Screenshots in Gnumeric Docs.

Hey guys,
        Below is both an email I sent Adrian and an email he sent to me.  I
added gnome-doc-list to the Cc: list, thus the reiteration.  If you've
read this before, apologies.

On Thu, 2002-03-14 at 20:10, Adrian Custer wrote:
hey all, 

this is in response to Kevin's message to me. 

On Thu, 2002-03-14 at 16:40, Kevin Breit wrote: 
    Okay, currently Gnumeric has upwards of 200 (or was it 300) figures. 
We don't need that many.  I honestly think that having a screenshot of a
box with the caption saying "This is a box" does nothing but take up
time and space on the page.
    I am proposing we drastically cut down the number of screenshots we use
(limit to like...maybe 30, tops).  I would like you to go through the
figures and delete the stupid ones.
    Now, how do you know what is stupid?  Screenshots should be a visual
reference to a user interface.  If you have any questions about what to
do or if a screenshot is "stupid" then don't hesitate to ask.
    This doesn't need to be started for at least a couple weeks, if not
months.  Would you be able to do this?

When I picked up the documentation, they had an exhaustive list of the
gui-elements that was woefully out of date. One of the early docs in the
gnome doc project said that all gnome project docs should have an
exhaustive list of the gui-elements. However, 
1) there was a strong push for a totally different approach that
involved "task based" explanations as opposed to "element based"
2) lots of pictures don't do much for most people. 

Part of our problem is we are all targeting different audiences, with
totally different requirements and the current vision of a help system,
a linear document, is not nearly flexible enough. 

My ideal vision is the following. It requires a different infrastructure
and therefore is way beyond my capabilities. Clicking on "help" should
bring up a page something like: 

**             Welcome to Gnumeric Help                          *** 

1) Basic Intro 
2) Exhaustive list of Gui Elements 
3) How-To's 
4) Search 
5) ...others? 

This could be tabs, or links or any structure. Both windows and macos
allow users some of this flexibility. Sometimes we want to know what a
button does, sometimes we want to know how to do something. How to find
what we want is not a linear process. 

I don't have time to follow the gnome-docs discussion so I don't know at
all what the structure is for gnome 2.0. Because I don't have time, I 
will leave the decisions to others. I'll be glad to contribute as long
as we have a well articulated vision for the long term. This should be a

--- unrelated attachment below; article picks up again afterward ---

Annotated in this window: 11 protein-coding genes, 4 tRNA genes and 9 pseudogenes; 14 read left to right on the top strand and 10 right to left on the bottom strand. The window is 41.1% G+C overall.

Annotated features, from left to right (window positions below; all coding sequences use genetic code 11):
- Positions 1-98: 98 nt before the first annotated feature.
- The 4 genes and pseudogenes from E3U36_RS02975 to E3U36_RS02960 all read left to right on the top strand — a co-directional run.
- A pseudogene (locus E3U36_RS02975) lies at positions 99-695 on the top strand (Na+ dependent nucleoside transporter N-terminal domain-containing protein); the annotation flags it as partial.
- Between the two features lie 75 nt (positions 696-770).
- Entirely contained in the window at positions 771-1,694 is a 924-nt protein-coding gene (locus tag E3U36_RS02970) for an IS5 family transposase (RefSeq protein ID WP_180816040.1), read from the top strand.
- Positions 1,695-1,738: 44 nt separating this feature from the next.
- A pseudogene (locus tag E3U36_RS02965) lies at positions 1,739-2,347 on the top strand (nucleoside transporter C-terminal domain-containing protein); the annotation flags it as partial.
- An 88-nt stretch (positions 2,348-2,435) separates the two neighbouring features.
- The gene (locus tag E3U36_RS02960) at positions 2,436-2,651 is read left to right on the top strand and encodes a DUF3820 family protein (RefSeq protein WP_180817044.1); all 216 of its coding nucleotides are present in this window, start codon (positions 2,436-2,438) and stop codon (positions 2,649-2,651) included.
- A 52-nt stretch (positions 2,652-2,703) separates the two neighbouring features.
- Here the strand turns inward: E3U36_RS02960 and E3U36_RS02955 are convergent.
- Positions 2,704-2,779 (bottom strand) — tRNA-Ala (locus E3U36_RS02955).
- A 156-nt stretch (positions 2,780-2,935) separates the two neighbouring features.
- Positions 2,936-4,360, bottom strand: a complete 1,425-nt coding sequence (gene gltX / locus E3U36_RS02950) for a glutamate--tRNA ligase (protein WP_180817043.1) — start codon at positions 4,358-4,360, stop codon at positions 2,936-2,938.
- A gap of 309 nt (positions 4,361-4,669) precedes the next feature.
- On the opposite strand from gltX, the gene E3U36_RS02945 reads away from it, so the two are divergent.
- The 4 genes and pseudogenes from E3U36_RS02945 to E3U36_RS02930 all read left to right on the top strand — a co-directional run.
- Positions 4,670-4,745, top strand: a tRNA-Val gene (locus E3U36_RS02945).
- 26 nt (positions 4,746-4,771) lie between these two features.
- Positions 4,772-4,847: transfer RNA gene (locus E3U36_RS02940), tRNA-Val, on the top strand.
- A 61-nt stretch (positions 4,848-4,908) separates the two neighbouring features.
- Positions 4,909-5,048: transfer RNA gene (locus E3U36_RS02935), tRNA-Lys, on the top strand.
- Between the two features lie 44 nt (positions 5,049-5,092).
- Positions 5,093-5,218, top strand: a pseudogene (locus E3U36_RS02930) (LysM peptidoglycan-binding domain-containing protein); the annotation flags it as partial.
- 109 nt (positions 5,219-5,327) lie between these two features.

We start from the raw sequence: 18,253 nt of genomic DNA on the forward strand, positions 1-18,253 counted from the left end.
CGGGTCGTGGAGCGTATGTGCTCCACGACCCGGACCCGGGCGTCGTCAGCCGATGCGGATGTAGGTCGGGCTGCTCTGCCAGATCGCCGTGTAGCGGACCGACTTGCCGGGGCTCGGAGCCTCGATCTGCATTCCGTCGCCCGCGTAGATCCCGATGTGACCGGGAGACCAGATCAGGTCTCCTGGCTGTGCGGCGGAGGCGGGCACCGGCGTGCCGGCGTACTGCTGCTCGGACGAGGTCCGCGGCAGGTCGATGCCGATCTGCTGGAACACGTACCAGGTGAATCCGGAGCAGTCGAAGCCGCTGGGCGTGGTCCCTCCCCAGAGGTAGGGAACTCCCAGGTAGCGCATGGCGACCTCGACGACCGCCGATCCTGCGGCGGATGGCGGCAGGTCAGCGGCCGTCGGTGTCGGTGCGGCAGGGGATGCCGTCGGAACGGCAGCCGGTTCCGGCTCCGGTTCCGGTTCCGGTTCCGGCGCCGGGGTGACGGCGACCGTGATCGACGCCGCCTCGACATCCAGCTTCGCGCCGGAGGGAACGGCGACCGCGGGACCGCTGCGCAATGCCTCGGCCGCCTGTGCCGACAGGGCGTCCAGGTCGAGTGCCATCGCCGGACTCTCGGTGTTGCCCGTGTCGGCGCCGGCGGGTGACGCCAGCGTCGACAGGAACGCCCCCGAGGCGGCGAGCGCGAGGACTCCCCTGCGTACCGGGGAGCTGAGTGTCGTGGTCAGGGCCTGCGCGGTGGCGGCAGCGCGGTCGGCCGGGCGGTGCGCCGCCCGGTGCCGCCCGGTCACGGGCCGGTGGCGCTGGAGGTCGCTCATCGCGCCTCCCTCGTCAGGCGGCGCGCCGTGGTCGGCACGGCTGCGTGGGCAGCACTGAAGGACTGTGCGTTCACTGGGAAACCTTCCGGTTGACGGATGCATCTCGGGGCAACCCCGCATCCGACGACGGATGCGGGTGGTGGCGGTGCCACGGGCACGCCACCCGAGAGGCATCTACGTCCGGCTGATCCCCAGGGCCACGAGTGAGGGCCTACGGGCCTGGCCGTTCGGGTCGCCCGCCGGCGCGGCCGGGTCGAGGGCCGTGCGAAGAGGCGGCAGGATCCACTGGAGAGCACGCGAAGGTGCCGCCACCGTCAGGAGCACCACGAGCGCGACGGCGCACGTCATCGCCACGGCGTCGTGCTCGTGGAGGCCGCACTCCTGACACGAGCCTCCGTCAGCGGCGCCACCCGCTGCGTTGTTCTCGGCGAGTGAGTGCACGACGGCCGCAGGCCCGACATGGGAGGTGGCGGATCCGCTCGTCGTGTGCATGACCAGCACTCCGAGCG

two or three paragraph statement which includes: 
1) Who the help (or sections) are geared towards 
2) What the outline of the help structure is to be 
3) A clear long term (several year) committment to a particular set of

Kevin, I know you wrote up a white paper earlier on this last part so
this could simply be "3) is that doc." 

I am not trying to flame or insult anyone so my strong statements are
not intented to be negative. Docs can be really difficult. In a couple
of weeks, I'll drag in a friend who does docs for a living and see what
he can suggest. 


I understand the purpose of having a GUI element reference.  I don't
really think that they are a huge benefit to most users.  I can't recall
the last time I said "What does this button do!?"  If I do question, you
have tooltips for the job.  A GUI reference is used less than the real
documentation and would be a huge task for the documentation writers. 
If a user wants to write it, they can.  But I question if it really is
OVERLY important.

Adrian asked the following requests:
1) Who the help (or sections) are geared towards

The help should be geared towards end users.  Each application is going
to have different end users.  Glade is going to be development based,
thus should have a lot higher technical level.  My Third Program though,
should be geared toward children.

2) What the outline of the help structure is to be

Task Description
Glossary (optional)
Index (optional)

3) A clear long term (several year) committment to a particular set of

Is this SERIOUSLY what we want?  We all know stuff on the internet
changes really quickly.  Binding ourself to a several year commitment
may make us have our 'thumbs-up-our-asses' (pardon the language). 
Anyways, formatting and such like that should be left up to the doc
writers, not a whole group.

Comments please?


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